There are different ways to classify kuji. Corresponding to the officials that handled the imposition, there were chokuji (chokuyaku) (tax imposed by the Imperial Court), inji (inyaku) (imposed by In), kokuji (kokuyaku) (imposed by kokushi), shinji (shinyaku) (imposed by Shinto shrine), butsuji (butsuyaku) (imposed by Buddhist temple), tenyaku (provisional imposition for any emergency or construction), honjoyaku (imposed by administrative headquarters of manor), honkeyaku (imposed by head family), azukaridokoroyaku (imposed by custodian), gesuyaku (imposed by lower ranking officer), bukeyaku (general tax imposed in Kamakura and Muromachi Bakufu), jitoyaku (imposed by manager and lord of manor), shugoyaku (imposed by provincial constable) and so on. Corresponding to the tax payer, there were hyakushoyaku (peasant tax), tatoyaku (cultivator tax), 名役, shoyaku, gokeninyaku (shogunal retainer tax), shugoyaku (provincial constable tax), zuryoyaku (provincial governor tax), gesuyaku, azukaridokoroyaku, keishiyaku (household superintendent tax), honjoyaku and so on (some of those overlapped, but it's not a mistake, it shows some people in the middle rank could have been a tax imposer as well as a tax payer. Moreover, corresponding to the object that was subject to imposition, there were gokeninyaku, shoyaku, keigoyaku (guard tax), ninpuyaku (coolie duty), tansen (a tax on arable land), munebetsu (tax on building), ninbetsu (tax on people), mabetsu, ushibetsu (tax on cow), hobetsu (tax on sail), yamate (a toll collected at the station of the road), kawate (a toll collected at the checkpoint of the river), urayaku (coolie duty), sekisen (toll), tsuryo (a toll collected at a harbor), ichibasen (tax imposed to the market in shoen), zasen (reward paid by member of za to protector), sechiryo (food and drink of events or its expense), ikkonryo (reisen) (gift of money) and so on. Moreover, tax was imposed on a person, a person's house, or the area of a person's rice field in accordance with tax regulations.
(Tax was originally imposed on a person, but the imposition of tax on a person's house (including adjacent residential land, fields and residents) and that on the area of a person's rice field were established in later generations.)
Based on the details of the tax burden to be borne, tax at that time could be classified into 'compulsory service,' which was provided with labor service, or other categories such as 'zokuji' (statute labor) and 'manzokuji' (general term of compulsory service and miscellaneous tax). Zokuji is called just 'kuji' and distinguished from nengu (annual tribute, land tax) and shoto (tax on rice field). Zokuji had mainly been paid with local products and the processed goods (polished rice, sake, oil, rice cake, wheat, fish, firewood, fodder, vegetables, lacquer, paper, straw mats), but later bagan to be paid with money most of the time.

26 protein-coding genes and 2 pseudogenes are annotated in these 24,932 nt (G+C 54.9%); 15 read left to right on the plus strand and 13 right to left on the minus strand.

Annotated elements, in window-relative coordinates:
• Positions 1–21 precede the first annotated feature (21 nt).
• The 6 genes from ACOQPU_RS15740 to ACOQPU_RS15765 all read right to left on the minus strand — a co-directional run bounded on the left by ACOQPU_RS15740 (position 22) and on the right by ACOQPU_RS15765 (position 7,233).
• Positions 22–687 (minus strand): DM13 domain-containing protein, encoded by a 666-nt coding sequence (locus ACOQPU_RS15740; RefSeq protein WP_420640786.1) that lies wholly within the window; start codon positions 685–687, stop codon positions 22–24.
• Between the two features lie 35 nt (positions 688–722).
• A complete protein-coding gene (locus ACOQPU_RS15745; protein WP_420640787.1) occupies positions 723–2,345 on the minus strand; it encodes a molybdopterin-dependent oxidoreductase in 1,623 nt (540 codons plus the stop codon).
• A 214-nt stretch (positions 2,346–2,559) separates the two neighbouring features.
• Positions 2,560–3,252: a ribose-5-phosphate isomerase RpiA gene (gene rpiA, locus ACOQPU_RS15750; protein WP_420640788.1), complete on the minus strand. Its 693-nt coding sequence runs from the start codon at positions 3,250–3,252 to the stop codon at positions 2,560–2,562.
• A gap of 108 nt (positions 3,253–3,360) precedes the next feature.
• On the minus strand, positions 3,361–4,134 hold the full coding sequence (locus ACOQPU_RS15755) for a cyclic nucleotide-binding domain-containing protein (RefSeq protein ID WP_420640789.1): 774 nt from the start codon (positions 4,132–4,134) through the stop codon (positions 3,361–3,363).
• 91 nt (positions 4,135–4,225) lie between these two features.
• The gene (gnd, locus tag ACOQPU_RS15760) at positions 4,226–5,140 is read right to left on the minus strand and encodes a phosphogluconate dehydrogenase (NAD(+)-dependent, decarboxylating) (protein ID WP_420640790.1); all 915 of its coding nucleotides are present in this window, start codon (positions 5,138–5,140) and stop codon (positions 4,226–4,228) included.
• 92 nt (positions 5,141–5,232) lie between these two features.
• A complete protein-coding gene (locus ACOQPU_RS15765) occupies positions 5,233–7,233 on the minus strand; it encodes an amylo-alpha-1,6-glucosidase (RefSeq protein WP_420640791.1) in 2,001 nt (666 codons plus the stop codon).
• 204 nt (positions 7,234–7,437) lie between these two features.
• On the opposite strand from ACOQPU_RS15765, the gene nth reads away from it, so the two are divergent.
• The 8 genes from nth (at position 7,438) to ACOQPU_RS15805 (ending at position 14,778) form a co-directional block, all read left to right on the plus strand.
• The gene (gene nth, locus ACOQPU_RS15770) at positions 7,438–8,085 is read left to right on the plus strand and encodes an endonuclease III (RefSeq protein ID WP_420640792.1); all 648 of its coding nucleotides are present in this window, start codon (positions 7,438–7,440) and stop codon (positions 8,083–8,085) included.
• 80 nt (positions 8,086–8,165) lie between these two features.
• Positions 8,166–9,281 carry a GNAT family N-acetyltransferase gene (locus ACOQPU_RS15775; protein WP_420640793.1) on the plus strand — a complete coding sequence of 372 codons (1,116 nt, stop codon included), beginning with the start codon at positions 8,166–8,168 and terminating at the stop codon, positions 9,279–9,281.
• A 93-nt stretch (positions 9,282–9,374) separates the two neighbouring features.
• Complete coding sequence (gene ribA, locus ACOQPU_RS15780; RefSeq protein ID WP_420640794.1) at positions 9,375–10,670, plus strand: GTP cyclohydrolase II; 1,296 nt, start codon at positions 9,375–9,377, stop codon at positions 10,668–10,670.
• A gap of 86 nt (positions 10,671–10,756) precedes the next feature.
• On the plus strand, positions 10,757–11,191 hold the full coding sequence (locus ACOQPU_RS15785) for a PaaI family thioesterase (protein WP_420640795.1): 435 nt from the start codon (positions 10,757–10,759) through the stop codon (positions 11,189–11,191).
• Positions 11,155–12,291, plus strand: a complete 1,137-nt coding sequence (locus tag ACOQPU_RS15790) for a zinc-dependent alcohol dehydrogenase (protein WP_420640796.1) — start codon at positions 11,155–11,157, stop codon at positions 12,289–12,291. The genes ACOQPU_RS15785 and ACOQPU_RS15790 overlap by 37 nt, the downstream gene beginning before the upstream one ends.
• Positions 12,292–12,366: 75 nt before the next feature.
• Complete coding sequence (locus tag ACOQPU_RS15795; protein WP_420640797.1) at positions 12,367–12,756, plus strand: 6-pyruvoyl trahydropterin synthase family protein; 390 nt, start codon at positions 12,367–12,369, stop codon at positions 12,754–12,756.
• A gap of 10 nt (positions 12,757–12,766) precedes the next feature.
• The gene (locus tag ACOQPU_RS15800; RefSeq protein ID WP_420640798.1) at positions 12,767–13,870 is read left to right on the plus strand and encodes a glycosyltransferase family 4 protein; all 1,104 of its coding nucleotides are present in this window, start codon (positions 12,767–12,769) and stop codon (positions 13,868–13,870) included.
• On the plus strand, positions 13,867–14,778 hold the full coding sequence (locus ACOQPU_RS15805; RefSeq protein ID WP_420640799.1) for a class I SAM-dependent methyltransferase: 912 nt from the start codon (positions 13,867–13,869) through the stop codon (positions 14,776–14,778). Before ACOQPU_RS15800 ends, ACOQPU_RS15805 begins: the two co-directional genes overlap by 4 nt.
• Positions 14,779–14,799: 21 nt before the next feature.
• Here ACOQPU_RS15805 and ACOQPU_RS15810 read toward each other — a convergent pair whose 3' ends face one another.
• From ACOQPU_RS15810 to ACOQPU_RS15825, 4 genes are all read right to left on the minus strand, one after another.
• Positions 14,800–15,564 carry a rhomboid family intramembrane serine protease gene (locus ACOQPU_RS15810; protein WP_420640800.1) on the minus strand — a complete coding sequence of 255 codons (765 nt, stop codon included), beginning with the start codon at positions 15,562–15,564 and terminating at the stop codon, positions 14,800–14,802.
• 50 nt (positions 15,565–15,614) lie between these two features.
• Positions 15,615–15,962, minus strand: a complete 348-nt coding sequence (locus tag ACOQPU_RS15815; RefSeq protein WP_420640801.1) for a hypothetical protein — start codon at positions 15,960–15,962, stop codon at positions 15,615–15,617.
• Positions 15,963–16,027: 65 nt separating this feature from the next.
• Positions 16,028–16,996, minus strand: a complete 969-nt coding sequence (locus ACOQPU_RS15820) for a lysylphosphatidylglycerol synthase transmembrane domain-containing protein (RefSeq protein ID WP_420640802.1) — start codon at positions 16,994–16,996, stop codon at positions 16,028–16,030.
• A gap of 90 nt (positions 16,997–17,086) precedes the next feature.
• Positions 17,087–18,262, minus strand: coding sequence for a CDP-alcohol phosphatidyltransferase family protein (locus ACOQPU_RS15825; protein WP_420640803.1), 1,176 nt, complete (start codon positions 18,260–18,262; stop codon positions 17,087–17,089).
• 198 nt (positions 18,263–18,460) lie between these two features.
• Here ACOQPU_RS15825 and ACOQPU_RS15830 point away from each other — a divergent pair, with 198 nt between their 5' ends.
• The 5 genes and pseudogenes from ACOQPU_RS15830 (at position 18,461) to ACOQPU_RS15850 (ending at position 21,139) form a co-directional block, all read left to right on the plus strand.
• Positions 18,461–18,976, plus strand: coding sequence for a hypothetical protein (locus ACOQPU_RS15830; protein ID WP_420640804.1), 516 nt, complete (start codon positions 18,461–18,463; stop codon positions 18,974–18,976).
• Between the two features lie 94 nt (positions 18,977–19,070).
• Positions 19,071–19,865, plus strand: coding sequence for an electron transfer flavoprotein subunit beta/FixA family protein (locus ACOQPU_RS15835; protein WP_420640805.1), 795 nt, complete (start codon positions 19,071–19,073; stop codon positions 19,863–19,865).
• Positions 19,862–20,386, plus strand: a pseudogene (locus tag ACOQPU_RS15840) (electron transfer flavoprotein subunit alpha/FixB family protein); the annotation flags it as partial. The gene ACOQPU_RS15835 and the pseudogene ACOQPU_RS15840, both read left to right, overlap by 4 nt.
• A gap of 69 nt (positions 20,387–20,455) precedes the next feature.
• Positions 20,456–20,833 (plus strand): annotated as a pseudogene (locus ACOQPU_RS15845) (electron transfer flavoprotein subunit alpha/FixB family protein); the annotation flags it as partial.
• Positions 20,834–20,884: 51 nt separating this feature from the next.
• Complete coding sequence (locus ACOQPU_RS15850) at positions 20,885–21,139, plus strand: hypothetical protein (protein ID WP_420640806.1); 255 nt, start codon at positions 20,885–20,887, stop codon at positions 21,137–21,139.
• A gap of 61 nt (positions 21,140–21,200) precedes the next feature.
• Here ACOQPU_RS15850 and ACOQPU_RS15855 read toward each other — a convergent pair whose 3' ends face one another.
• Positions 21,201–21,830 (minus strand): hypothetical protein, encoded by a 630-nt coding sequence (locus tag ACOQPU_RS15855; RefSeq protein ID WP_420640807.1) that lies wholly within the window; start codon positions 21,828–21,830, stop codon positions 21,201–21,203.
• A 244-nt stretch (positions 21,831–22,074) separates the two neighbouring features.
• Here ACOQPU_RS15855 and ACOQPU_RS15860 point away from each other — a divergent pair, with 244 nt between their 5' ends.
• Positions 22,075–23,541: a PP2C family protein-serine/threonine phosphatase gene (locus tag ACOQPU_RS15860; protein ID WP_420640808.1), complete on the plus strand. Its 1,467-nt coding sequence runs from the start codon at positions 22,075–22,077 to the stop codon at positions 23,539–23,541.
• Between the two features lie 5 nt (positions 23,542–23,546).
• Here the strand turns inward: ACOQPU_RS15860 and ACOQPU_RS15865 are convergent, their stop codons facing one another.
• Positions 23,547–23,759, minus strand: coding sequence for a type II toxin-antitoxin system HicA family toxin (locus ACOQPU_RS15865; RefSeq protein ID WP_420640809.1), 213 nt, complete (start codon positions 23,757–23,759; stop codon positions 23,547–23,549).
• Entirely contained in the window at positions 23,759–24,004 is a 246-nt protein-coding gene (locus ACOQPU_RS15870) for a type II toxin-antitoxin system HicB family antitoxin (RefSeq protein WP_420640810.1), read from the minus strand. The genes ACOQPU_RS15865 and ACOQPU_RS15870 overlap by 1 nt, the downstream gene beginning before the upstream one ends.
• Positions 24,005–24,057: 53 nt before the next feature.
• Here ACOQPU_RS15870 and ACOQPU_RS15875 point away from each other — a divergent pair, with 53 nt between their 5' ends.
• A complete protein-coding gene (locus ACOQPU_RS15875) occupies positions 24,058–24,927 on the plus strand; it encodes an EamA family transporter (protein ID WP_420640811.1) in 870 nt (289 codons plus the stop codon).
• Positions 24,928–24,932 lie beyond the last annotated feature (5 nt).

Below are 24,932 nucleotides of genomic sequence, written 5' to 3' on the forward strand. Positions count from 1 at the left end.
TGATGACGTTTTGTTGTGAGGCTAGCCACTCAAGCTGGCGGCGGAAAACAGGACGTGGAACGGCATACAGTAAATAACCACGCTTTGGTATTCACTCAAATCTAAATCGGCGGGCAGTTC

Kuji as a form of taxation

In the mid Heian period when annual events became organized as a part of kuji in the political affairs, the taxation system of the ritsuryo system fell apart, so the management cost of the Imperial Court including kuji became to be borne by zuryo (provincial governor) who were kokushi. The events in the established custome were alloted from nenryo (annual tribute) and ritsubun (ritsubun 〔the tax system where two-tenth of the tax delivered from the provinces to the Ministry of Finance at Heian-kyo were supplied to the tax storage called "ritsubun-do"〕) that is said to have replaced yo and cho, and the extra events were borne by each province in form of meshimono or shoka (imposition) allocated by gyojisyo or kurodo dokoro (the Office of Imperial Household Logistics). Moreover, the building or repairing cost of dairi (Imperial Palace) or temples and shrines were also born by Zuryo of each privince as a part of kuji, and if zuryo couldn't take all of it by themselves, it was allowed for them to impose the rest of the load they couldn't bear to people in name of rinji zoyaku (temporary odd-job tasks) or kuniyaku (public duties) (kokuga kuji). The land tax separately imposed from the original imposition such as nengu, shoto and kanmotsu in name of kuji began to be called 'kuji' (also referred to as 'kuyo'). In the 12th century, Ikkoku heikinyaku (taxes and labor uniformly imposed on shoen (manor) and kokugaryoi (provincial land) in a province) called 'shichikakuji' or 'hakkakuji' such as yakubukumai (a special kind of taxation on rice levied by the grand shrines) of Ise Jingu Shrine, zodairi-yaku (a public duty), service of daijoe (Great Thanksgiving), zononomiyayaku, kugyochokushiyaku and so on were established.

Development of kuji.